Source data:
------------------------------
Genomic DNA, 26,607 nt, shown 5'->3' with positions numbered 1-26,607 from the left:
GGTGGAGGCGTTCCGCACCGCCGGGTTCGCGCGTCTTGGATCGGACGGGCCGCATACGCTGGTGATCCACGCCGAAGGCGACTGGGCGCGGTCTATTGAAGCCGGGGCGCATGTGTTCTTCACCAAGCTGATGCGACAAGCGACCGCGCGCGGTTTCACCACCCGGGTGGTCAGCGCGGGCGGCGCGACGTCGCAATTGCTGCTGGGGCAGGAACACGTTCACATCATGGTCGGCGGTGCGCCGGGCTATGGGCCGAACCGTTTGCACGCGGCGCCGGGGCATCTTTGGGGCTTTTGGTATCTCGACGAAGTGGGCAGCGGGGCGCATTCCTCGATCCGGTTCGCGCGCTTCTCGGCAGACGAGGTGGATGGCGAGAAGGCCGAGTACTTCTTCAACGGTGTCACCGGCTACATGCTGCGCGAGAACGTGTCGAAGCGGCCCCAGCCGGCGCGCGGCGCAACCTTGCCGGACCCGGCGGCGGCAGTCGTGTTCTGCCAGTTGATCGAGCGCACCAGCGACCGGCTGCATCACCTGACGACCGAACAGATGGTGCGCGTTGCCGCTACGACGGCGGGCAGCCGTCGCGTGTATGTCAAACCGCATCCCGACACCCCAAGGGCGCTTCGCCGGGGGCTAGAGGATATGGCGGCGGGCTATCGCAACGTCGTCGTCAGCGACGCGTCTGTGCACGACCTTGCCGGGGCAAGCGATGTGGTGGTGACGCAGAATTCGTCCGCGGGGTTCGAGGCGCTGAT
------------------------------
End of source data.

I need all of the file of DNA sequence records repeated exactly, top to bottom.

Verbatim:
Genomic DNA, 26,607 nt, shown 5'->3' with positions numbered 1-26,607 from the left:
GGTGGAGGCGTTCCGCACCGCCGGGTTCGCGCGTCTTGGATCGGACGGGCCGCATACGCTGGTGATCCACGCCGAAGGCGACTGGGCGCGGTCTATTGAAGCCGGGGCGCATGTGTTCTTCACCAAGCTGATGCGACAAGCGACCGCGCGCGGTTTCACCACCCGGGTGGTCAGCGCGGGCGGCGCGACGTCGCAATTGCTGCTGGGGCAGGAACACGTTCACATCATGGTCGGCGGTGCGCCGGGCTATGGGCCGAACCGTTTGCACGCGGCGCCGGGGCATCTTTGGGGCTTTTGGTATCTCGACGAAGTGGGCAGCGGGGCGCATTCCTCGATCCGGTTCGCGCGCTTCTCGGCAGACGAGGTGGATGGCGAGAAGGCCGAGTACTTCTTCAACGGTGTCACCGGCTACATGCTGCGCGAGAACGTGTCGAAGCGGCCCCAGCCGGCGCGCGGCGCAACCTTGCCGGACCCGGCGGCGGCAGTCGTGTTCTGCCAGTTGATCGAGCGCACCAGCGACCGGCTGCATCACCTGACGACCGAACAGATGGTGCGCGTTGCCGCTACGACGGCGGGCAGCCGTCGCGTGTATGTCAAACCGCATCCCGACACCCCAAGGGCGCTTCGCCGGGGGCTAGAGGATATGGCGGCGGGCTATCGCAACGTCGTCGTCAGCGACGCGTCTGTGCACGACCTTGCCGGGGCAAGCGATGTGGTGGTGACGCAGAATTCGTCCGCGGGGTTCGAGGCGCTGAT